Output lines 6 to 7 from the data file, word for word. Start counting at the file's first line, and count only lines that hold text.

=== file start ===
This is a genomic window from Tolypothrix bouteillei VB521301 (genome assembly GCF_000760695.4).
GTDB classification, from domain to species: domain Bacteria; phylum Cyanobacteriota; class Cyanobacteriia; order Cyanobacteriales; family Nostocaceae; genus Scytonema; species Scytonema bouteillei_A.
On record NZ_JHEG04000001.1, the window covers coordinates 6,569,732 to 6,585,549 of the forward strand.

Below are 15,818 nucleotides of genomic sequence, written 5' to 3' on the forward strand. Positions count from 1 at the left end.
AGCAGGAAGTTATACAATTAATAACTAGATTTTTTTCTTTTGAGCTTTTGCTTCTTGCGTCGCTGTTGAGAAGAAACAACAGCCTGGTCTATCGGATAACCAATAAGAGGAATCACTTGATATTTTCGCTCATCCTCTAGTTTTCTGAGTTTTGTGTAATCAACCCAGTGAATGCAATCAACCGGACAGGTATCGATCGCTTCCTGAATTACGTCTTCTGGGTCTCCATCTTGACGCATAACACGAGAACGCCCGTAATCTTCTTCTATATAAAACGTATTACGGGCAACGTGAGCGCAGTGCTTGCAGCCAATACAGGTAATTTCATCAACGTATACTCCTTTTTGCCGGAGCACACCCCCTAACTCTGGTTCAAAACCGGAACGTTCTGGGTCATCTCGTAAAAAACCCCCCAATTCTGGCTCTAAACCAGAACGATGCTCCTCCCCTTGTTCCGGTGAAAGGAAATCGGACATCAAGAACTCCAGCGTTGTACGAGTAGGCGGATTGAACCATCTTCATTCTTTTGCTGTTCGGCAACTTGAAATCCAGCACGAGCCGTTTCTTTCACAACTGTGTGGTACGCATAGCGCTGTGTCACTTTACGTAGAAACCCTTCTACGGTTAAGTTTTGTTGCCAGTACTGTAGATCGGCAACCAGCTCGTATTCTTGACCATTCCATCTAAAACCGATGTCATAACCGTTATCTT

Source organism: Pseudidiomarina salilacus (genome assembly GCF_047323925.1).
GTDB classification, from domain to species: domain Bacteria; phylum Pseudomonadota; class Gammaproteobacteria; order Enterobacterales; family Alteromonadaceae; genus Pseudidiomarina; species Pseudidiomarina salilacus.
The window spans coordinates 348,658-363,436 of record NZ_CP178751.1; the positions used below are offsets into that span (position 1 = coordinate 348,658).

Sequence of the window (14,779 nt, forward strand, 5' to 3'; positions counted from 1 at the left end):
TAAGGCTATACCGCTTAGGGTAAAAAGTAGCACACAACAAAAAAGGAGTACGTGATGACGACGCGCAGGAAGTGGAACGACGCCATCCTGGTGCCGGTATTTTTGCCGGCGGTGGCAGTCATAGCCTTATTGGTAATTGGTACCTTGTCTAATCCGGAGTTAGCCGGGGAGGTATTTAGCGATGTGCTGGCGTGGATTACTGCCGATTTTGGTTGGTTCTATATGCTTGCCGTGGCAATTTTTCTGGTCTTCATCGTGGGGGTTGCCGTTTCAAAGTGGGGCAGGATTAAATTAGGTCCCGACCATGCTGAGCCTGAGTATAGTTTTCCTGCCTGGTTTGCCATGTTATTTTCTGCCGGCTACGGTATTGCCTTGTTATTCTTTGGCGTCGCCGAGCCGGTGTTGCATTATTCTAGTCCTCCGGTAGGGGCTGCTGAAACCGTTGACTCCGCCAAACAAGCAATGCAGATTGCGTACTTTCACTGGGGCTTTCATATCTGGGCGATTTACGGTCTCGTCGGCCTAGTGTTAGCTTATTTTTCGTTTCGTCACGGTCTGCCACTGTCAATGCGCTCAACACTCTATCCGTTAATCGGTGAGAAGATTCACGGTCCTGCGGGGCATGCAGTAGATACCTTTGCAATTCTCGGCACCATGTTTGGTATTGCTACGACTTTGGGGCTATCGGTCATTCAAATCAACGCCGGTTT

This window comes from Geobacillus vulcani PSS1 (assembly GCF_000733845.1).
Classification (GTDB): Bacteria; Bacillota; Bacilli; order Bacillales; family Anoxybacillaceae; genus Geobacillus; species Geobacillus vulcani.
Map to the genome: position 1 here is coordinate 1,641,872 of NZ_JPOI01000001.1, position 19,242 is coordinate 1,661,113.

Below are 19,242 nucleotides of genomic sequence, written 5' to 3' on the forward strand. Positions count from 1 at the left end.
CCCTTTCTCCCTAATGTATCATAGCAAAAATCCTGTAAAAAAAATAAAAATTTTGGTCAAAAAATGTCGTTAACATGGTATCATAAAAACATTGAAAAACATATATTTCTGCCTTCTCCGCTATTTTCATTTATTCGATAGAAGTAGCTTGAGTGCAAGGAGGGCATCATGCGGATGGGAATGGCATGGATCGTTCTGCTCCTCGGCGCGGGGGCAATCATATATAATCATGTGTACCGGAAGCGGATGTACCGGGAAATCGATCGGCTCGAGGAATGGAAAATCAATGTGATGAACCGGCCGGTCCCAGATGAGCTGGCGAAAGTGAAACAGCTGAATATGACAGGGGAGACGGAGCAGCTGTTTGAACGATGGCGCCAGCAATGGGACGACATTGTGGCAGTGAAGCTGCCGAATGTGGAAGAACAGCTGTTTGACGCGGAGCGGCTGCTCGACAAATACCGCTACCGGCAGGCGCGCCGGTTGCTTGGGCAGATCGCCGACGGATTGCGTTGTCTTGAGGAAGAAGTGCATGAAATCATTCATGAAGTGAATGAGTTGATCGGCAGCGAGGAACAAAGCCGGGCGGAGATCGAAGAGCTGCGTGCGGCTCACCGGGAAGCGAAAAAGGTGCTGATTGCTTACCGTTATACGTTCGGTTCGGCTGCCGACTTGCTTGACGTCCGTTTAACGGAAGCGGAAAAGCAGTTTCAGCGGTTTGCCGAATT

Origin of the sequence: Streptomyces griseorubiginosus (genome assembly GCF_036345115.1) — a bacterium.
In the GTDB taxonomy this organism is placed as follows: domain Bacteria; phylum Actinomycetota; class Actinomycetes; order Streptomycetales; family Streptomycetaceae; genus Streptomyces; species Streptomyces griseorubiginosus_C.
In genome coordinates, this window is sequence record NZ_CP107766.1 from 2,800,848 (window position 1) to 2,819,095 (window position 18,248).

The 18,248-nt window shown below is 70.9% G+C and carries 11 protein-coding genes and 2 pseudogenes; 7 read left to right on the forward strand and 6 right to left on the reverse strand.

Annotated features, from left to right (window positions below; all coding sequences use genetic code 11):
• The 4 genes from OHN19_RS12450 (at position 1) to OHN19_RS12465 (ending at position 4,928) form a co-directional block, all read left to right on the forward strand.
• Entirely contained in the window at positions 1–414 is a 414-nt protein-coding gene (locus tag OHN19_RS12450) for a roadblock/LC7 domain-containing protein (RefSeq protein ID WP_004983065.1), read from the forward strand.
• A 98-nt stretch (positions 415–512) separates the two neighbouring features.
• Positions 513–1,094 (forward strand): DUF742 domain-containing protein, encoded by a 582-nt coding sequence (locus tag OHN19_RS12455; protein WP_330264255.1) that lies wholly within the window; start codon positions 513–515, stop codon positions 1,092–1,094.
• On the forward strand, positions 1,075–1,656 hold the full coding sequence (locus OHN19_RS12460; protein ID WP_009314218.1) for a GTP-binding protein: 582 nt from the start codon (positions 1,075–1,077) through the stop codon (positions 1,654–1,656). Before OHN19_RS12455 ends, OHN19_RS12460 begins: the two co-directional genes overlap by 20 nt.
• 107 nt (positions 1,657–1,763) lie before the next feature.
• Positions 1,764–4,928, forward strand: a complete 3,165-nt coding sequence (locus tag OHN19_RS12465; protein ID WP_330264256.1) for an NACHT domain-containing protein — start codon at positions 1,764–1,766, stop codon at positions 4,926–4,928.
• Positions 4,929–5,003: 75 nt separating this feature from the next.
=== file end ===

Source organism: Pseudidiomarina salilacus (genome assembly GCF_047323925.1).
GTDB classification, from domain to species: domain Bacteria; phylum Pseudomonadota; class Gammaproteobacteria; order Enterobacterales; family Alteromonadaceae; genus Pseudidiomarina; species Pseudidiomarina salilacus.